Electricity proposal differs little from original
Final proposals for the sale of surplus ESB power to private suppliers are largely unchanged from a summary paper published earlier this month by the Commissioner for Electricity Regulation, Mr Tom Reeves.
The original plan was the subject of a High Court challenge by an electricity company, ePower, which applied last week for a judicial review of the proposal. The case was adjourned on Monday until this morning pending publication of Mr Reeves's new paper.
EPower - backed by Esat's founder, Mr Denis O'Brien - said it would study the plan before deciding its next course of action. It declined to comment yesterday.
The company had claimed that Mr Reeves's original proposal to limit the supply of "top-up" power available to the independent sector and increase the tariffs charged by the ESB "made a mockery" of competition.
But Mr Reeves's latest paper said the Commission never intended "radically" to alter the trading arrangements in a manner that would reduce or prevent competition in supply.
As in the summary paper, he cited a "letter for clarification" from the Department of Public Enterprise which stated that the top-up regime was never intended to provide "unlimited" power to the independent sector on demand. "Top-up is intended to constitute back-up to primary sources of supply that are already available to the independent sector," the paper said.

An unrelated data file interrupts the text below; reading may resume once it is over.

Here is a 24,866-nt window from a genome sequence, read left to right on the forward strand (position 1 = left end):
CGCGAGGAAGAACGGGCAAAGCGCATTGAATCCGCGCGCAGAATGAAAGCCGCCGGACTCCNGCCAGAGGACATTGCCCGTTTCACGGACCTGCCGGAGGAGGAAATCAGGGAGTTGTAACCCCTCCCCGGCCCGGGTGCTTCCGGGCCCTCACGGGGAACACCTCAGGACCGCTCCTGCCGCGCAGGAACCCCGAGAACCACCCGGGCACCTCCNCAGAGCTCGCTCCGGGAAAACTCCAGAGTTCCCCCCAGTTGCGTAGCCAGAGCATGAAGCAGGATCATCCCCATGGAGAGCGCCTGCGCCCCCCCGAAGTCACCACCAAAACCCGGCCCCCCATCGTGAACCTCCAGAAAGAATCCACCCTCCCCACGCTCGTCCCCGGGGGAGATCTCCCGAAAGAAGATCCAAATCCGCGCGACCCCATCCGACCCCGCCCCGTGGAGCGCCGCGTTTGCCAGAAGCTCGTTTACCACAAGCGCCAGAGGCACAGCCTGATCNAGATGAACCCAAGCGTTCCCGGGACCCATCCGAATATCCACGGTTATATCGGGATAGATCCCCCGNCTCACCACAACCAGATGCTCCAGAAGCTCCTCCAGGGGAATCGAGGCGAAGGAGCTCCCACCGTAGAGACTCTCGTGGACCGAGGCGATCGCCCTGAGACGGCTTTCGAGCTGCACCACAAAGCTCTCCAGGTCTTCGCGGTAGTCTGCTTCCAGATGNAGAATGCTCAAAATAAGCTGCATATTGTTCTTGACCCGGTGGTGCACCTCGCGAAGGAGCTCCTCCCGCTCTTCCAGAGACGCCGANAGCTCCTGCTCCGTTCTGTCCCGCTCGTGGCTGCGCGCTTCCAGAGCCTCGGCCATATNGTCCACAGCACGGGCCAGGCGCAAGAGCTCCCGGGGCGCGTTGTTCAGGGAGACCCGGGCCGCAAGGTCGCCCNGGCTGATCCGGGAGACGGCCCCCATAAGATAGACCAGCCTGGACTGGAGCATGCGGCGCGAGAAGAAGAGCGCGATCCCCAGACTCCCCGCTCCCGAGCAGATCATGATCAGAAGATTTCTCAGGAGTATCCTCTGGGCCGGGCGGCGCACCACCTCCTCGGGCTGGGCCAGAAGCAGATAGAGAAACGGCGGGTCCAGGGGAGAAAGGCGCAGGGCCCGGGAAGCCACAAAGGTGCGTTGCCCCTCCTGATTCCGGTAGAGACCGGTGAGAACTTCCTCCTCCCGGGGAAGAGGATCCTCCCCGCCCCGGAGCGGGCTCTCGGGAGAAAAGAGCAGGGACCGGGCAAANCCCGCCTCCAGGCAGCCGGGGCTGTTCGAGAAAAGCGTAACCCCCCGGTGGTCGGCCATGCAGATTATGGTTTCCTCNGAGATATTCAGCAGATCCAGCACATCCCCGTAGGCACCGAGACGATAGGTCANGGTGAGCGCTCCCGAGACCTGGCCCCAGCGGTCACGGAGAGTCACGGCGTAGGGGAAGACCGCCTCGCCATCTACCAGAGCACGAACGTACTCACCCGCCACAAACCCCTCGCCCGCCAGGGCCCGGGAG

EPower plans to develop a power station, in joint venture with US businessman Mr Larry Thomas and BP Amoco, but it sources most of its power from the ESB because it does not yet generate its own electricity.
The company has claimed that ESB tariffs proposed in Mr Reeves's first paper were more expensive than the rates paid by the State-owned company's own industrial customers.
As in the original document, the new paper said independent suppliers would have access to top-up prices for amounts of power up to 5 per cent of their supply contracts. But in the new system, this will no longer apply to suppliers of wind-produced electricity.
For power exceeding this entitlement, suppliers must pay a "secondary" price calculated on the basis of a multiplier of the standard top-up rate.
In the new paper, Mr Reeves proposed a multiplier of 1.15 for power supplied between 8 a.m. and 11 p.m. on weekdays in September and October. The original multiplier proposed was 1.2.
From November, Mr Reeves proposed a 3.6 multiplier for top-up supplied from 5 p.m. to 6 p.m. and 1.7 for all other hours between 8 a.m. and 11 p.m. The original paper proposed a 3.6 multiplier at "weekday peak hours" and 1.2 for the remainder.
But Mr Reeves said he would seek a "more enduring solution" by November 1st. Discussions with the ESB on an auction of virtual capacity on its network were being finalised, he said. "It is the Commission's intention, under the interim arrangement, to provide suppliers with a secondary price which is, on average, broadly in line with the average non-green [auction] price that may be available."